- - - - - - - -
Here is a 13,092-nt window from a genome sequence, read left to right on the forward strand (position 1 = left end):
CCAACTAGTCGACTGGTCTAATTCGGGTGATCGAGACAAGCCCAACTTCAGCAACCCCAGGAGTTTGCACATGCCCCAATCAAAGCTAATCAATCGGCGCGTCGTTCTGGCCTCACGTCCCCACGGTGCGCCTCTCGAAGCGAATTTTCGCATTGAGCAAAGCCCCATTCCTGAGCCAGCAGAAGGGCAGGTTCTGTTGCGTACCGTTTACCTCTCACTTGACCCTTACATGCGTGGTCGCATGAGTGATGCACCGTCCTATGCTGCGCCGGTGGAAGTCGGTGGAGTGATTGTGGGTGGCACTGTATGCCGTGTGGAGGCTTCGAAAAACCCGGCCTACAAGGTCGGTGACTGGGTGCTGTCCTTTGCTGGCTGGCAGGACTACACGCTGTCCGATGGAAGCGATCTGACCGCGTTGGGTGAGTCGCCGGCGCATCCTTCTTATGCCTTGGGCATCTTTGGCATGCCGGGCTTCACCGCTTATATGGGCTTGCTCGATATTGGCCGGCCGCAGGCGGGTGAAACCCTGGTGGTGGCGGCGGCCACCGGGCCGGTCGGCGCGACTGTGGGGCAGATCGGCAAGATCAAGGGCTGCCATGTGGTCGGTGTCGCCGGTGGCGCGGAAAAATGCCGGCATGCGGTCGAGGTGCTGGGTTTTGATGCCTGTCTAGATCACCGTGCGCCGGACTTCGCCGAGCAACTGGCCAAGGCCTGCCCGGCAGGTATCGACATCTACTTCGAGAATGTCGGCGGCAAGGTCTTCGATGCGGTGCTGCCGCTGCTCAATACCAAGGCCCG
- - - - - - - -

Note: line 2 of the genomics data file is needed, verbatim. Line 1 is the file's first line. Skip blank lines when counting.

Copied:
CCAACTAGTCGACTGGTCTAATTCGGGTGATCGAGACAAGCCCAACTTCAGCAACCCCAGGAGTTTGCACATGCCCCAATCAAAGCTAATCAATCGGCGCGTCGTTCTGGCCTCACGTCCCCACGGTGCGCCTCTCGAAGCGAATTTTCGCATTGAGCAAAGCCCCATTCCTGAGCCAGCAGAAGGGCAGGTTCTGTTGCGTACCGTTTACCTCTCACTTGACCCTTACATGCGTGGTCGCATGAGTGATGCACCGTCCTATGCTGCGCCGGTGGAAGTCGGTGGAGTGATTGTGGGTGGCACTGTATGCCGTGTGGAGGCTTCGAAAAACCCGGCCTACAAGGTCGGTGACTGGGTGCTGTCCTTTGCTGGCTGGCAGGACTACACGCTGTCCGATGGAAGCGATCTGACCGCGTTGGGTGAGTCGCCGGCGCATCCTTCTTATGCCTTGGGCATCTTTGGCATGCCGGGCTTCACCGCTTATATGGGCTTGCTCGATATTGGCCGGCCGCAGGCGGGTGAAACCCTGGTGGTGGCGGCGGCCACCGGGCCGGTCGGCGCGACTGTGGGGCAGATCGGCAAGATCAAGGGCTGCCATGTGGTCGGTGTCGCCGGTGGCGCGGAAAAATGCCGGCATGCGGTCGAGGTGCTGGGTTTTGATGCCTGTCTAGATCACCGTGCGCCGGACTTCGCCGAGCAACTGGCCAAGGCCTGCCCGGCAGGTATCGACATCTACTTCGAGAATGTCGGCGGCAAGGTCTTCGATGCGGTGCTGCCGCTGCTCAATACCAAGGCCCG